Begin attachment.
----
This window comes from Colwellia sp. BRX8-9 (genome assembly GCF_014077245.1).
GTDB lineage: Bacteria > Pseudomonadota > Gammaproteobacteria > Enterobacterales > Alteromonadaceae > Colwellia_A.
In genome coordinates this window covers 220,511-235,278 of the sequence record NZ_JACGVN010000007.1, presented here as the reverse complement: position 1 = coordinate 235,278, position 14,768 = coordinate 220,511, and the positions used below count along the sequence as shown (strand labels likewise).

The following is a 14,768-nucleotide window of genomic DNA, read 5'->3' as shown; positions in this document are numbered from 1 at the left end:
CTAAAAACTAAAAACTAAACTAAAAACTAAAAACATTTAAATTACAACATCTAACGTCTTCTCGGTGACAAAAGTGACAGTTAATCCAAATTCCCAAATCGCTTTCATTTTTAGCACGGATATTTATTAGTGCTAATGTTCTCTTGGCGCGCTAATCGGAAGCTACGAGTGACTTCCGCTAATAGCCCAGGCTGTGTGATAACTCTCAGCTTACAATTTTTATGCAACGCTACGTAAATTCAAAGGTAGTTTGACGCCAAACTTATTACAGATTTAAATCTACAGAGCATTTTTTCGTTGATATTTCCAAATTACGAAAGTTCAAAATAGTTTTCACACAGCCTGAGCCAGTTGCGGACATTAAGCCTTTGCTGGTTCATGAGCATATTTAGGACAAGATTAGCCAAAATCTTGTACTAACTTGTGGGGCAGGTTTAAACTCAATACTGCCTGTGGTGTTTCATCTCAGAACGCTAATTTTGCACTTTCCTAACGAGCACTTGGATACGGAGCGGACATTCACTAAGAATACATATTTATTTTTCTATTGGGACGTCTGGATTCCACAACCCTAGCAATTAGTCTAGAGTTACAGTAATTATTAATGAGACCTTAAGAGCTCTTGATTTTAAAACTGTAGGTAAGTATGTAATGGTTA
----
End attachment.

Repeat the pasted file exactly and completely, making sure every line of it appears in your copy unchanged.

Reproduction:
This window comes from Colwellia sp. BRX8-9 (genome assembly GCF_014077245.1).
GTDB lineage: Bacteria > Pseudomonadota > Gammaproteobacteria > Enterobacterales > Alteromonadaceae > Colwellia_A.
In genome coordinates this window covers 220,511-235,278 of the sequence record NZ_JACGVN010000007.1, presented here as the reverse complement: position 1 = coordinate 235,278, position 14,768 = coordinate 220,511, and the positions used below count along the sequence as shown (strand labels likewise).

The following is a 14,768-nucleotide window of genomic DNA, read 5'->3' as shown; positions in this document are numbered from 1 at the left end:
CTAAAAACTAAAAACTAAACTAAAAACTAAAAACATTTAAATTACAACATCTAACGTCTTCTCGGTGACAAAAGTGACAGTTAATCCAAATTCCCAAATCGCTTTCATTTTTAGCACGGATATTTATTAGTGCTAATGTTCTCTTGGCGCGCTAATCGGAAGCTACGAGTGACTTCCGCTAATAGCCCAGGCTGTGTGATAACTCTCAGCTTACAATTTTTATGCAACGCTACGTAAATTCAAAGGTAGTTTGACGCCAAACTTATTACAGATTTAAATCTACAGAGCATTTTTTCGTTGATATTTCCAAATTACGAAAGTTCAAAATAGTTTTCACACAGCCTGAGCCAGTTGCGGACATTAAGCCTTTGCTGGTTCATGAGCATATTTAGGACAAGATTAGCCAAAATCTTGTACTAACTTGTGGGGCAGGTTTAAACTCAATACTGCCTGTGGTGTTTCATCTCAGAACGCTAATTTTGCACTTTCCTAACGAGCACTTGGATACGGAGCGGACATTCACTAAGAATACATATTTATTTTTCTATTGGGACGTCTGGATTCCACAACCCTAGCAATTAGTCTAGAGTTACAGTAATTATTAATGAGACCTTAAGAGCTCTTGATTTTAAAACTGTAGGTAAGTATGTAATGGTTA